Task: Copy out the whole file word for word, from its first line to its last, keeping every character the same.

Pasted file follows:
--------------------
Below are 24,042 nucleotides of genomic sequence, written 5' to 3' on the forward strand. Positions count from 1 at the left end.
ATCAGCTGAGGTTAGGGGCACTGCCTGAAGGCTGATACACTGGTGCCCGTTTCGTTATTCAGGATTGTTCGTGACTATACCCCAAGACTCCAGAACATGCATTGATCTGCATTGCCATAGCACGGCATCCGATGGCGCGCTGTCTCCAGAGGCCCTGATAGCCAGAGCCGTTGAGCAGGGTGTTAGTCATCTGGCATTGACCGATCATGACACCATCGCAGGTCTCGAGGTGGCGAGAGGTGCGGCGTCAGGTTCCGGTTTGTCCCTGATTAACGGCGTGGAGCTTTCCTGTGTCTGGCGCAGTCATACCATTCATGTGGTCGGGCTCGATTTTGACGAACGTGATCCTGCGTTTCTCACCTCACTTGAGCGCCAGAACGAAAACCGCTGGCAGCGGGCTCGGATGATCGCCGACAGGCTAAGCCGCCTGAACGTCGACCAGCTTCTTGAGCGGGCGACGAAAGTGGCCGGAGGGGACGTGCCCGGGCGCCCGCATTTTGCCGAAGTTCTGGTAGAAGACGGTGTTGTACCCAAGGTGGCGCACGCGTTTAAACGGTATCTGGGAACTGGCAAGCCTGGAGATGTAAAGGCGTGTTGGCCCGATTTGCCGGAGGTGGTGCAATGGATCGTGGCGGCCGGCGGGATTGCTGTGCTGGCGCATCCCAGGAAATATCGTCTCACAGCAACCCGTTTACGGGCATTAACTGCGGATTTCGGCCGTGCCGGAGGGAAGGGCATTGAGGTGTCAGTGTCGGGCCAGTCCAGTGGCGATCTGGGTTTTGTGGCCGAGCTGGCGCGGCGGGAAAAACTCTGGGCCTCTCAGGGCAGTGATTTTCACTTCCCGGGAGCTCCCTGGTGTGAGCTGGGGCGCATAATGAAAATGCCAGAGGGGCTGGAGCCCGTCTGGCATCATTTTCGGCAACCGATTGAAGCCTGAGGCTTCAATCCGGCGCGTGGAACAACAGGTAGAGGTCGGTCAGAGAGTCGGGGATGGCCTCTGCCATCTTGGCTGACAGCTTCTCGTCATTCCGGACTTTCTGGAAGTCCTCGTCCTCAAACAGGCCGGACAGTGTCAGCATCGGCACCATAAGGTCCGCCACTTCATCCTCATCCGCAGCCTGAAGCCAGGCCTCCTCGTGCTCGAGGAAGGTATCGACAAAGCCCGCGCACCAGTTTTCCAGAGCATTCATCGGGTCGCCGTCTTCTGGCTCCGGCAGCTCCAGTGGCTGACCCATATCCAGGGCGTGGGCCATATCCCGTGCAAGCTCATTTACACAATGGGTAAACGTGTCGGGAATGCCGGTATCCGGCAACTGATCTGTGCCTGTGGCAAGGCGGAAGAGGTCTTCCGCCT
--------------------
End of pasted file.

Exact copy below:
Below are 24,042 nucleotides of genomic sequence, written 5' to 3' on the forward strand. Positions count from 1 at the left end.
ATCAGCTGAGGTTAGGGGCACTGCCTGAAGGCTGATACACTGGTGCCCGTTTCGTTATTCAGGATTGTTCGTGACTATACCCCAAGACTCCAGAACATGCATTGATCTGCATTGCCATAGCACGGCATCCGATGGCGCGCTGTCTCCAGAGGCCCTGATAGCCAGAGCCGTTGAGCAGGGTGTTAGTCATCTGGCATTGACCGATCATGACACCATCGCAGGTCTCGAGGTGGCGAGAGGTGCGGCGTCAGGTTCCGGTTTGTCCCTGATTAACGGCGTGGAGCTTTCCTGTGTCTGGCGCAGTCATACCATTCATGTGGTCGGGCTCGATTTTGACGAACGTGATCCTGCGTTTCTCACCTCACTTGAGCGCCAGAACGAAAACCGCTGGCAGCGGGCTCGGATGATCGCCGACAGGCTAAGCCGCCTGAACGTCGACCAGCTTCTTGAGCGGGCGACGAAAGTGGCCGGAGGGGACGTGCCCGGGCGCCCGCATTTTGCCGAAGTTCTGGTAGAAGACGGTGTTGTACCCAAGGTGGCGCACGCGTTTAAACGGTATCTGGGAACTGGCAAGCCTGGAGATGTAAAGGCGTGTTGGCCCGATTTGCCGGAGGTGGTGCAATGGATCGTGGCGGCCGGCGGGATTGCTGTGCTGGCGCATCCCAGGAAATATCGTCTCACAGCAACCCGTTTACGGGCATTAACTGCGGATTTCGGCCGTGCCGGAGGGAAGGGCATTGAGGTGTCAGTGTCGGGCCAGTCCAGTGGCGATCTGGGTTTTGTGGCCGAGCTGGCGCGGCGGGAAAAACTCTGGGCCTCTCAGGGCAGTGATTTTCACTTCCCGGGAGCTCCCTGGTGTGAGCTGGGGCGCATAATGAAAATGCCAGAGGGGCTGGAGCCCGTCTGGCATCATTTTCGGCAACCGATTGAAGCCTGAGGCTTCAATCCGGCGCGTGGAACAACAGGTAGAGGTCGGTCAGAGAGTCGGGGATGGCCTCTGCCATCTTGGCTGACAGCTTCTCGTCATTCCGGACTTTCTGGAAGTCCTCGTCCTCAAACAGGCCGGACAGTGTCAGCATCGGCACCATAAGGTCCGCCACTTCATCCTCATCCGCAGCCTGAAGCCAGGCCTCCTCGTGCTCGAGGAAGGTATCGACAAAGCCCGCGCACCAGTTTTCCAGAGCATTCATCGGGTCGCCGTCTTCTGGCTCCGGCAGCTCCAGTGGCTGACCCATATCCAGGGCGTGGGCCATATCCCGTGCAAGCTCATTTACACAATGGGTAAACGTGTCGGGAATGCCGGTATCCGGCAACTGATCTGTGCCTGTGGCAAGGCGGAAGAGGTCTTCCGCCT